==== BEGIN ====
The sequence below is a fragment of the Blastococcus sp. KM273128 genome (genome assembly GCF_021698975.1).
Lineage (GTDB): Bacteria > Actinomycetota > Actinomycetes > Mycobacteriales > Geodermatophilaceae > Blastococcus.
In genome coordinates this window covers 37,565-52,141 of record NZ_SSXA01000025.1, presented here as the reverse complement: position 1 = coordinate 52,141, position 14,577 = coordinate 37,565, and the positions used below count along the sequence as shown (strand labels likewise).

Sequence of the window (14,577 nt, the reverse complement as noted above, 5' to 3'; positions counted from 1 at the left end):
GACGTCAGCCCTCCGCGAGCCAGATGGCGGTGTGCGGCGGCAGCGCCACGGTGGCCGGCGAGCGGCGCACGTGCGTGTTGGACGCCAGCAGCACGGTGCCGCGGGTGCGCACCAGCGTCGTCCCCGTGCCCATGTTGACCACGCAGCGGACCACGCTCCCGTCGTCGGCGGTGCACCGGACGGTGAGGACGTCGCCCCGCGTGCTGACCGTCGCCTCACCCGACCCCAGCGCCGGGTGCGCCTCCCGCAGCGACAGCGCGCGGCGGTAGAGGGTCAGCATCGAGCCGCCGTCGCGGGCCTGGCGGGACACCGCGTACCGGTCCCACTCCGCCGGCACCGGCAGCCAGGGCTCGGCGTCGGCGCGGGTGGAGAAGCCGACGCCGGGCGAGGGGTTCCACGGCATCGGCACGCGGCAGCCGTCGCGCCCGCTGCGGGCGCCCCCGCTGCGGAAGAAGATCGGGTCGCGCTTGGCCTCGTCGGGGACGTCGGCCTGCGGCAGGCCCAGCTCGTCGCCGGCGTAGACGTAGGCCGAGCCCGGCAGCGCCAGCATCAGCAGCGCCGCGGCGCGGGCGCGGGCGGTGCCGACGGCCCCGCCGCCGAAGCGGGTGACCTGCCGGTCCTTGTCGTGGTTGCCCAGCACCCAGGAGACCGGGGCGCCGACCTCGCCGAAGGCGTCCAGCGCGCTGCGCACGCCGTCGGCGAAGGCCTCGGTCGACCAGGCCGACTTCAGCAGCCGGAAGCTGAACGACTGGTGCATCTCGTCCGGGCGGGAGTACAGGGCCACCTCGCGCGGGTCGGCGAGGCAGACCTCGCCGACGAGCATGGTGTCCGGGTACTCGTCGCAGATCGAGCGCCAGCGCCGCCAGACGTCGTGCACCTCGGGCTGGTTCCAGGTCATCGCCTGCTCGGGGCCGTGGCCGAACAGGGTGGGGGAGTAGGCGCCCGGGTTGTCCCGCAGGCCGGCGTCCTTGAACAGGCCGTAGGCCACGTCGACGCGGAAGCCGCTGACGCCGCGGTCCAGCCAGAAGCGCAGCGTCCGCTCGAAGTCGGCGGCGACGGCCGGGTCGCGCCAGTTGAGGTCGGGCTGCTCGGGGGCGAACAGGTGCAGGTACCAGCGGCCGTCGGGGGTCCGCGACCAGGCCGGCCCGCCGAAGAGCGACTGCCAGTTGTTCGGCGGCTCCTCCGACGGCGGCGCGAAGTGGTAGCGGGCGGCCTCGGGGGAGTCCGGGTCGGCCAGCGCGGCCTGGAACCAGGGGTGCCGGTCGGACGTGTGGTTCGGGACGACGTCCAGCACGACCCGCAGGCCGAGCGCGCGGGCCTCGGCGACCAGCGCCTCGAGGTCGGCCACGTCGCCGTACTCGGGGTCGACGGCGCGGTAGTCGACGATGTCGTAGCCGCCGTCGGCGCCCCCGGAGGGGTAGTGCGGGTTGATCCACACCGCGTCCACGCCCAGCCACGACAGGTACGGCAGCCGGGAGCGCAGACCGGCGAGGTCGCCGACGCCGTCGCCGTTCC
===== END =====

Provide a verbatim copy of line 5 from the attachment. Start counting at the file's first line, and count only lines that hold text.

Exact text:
GACGTCAGCCCTCCGCGAGCCAGATGGCGGTGTGCGGCGGCAGCGCCACGGTGGCCGGCGAGCGGCGCACGTGCGTGTTGGACGCCAGCAGCACGGTGCCGCGGGTGCGCACCAGCGTCGTCCCCGTGCCCATGTTGACCACGCAGCGGACCACGCTCCCGTCGTCGGCGGTGCACCGGACGGTGAGGACGTCGCCCCGCGTGCTGACCGTCGCCTCACCCGACCCCAGCGCCGGGTGCGCCTCCCGCAGCGACAGCGCGCGGCGGTAGAGGGTCAGCATCGAGCCGCCGTCGCGGGCCTGGCGGGACACCGCGTACCGGTCCCACTCCGCCGGCACCGGCAGCCAGGGCTCGGCGTCGGCGCGGGTGGAGAAGCCGACGCCGGGCGAGGGGTTCCACGGCATCGGCACGCGGCAGCCGTCGCGCCCGCTGCGGGCGCCCCCGCTGCGGAAGAAGATCGGGTCGCGCTTGGCCTCGTCGGGGACGTCGGCCTGCGGCAGGCCCAGCTCGTCGCCGGCGTAGACGTAGGCCGAGCCCGGCAGCGCCAGCATCAGCAGCGCCGCGGCGCGGGCGCGGGCGGTGCCGACGGCCCCGCCGCCGAAGCGGGTGACCTGCCGGTCCTTGTCGTGGTTGCCCAGCACCCAGGAGACCGGGGCGCCGACCTCGCCGAAGGCGTCCAGCGCGCTGCGCACGCCGTCGGCGAAGGCCTCGGTCGACCAGGCCGACTTCAGCAGCCGGAAGCTGAACGACTGGTGCATCTCGTCCGGGCGGGAGTACAGGGCCACCTCGCGCGGGTCGGCGAGGCAGACCTCGCCGACGAGCATGGTGTCCGGGTACTCGTCGCAGATCGAGCGCCAGCGCCGCCAGACGTCGTGCACCTCGGGCTGGTTCCAGGTCATCGCCTGCTCGGGGCCGTGGCCGAACAGGGTGGGGGAGTAGGCGCCCGGGTTGTCCCGCAGGCCGGCGTCCTTGAACAGGCCGTAGGCCACGTCGACGCGGAAGCCGCTGACGCCGCGGTCCAGCCAGAAGCGCAGCGTCCGCTCGAAGTCGGCGGCGACGGCCGGGTCGCGCCAGTTGAGGTCGGGCTGCTCGGGGGCGAACAGGTGCAGGTACCAGCGGCCGTCGGGGGTCCGCGACCAGGCCGGCCCGCCGAAGAGCGACTGCCAGTTGTTCGGCGGCTCCTCCGACGGCGGCGCGAAGTGGTAGCGGGCGGCCTCGGGGGAGTCCGGGTCGGCCAGCGCGGCCTGGAACCAGGGGTGCCGGTCGGACGTGTGGTTCGGGACGACGTCCAGCACGACCCGCAGGCCGAGCGCGCGGGCCTCGGCGACCAGCGCCTCGAGGTCGGCCACGTCGCCGTACTCGGGGTCGACGGCGCGGTAGTCGACGATGTCGTAGCCGCCGTCGGCGCCCCCGGAGGGGTAGTGCGGGTTGATCCACACCGCGTCCACGCCCAGCCACGACAGGTACGGCAGCCGGGAGCGCAGACCGGCGAGGTCGCCGACGCCGTCGCCGTTCC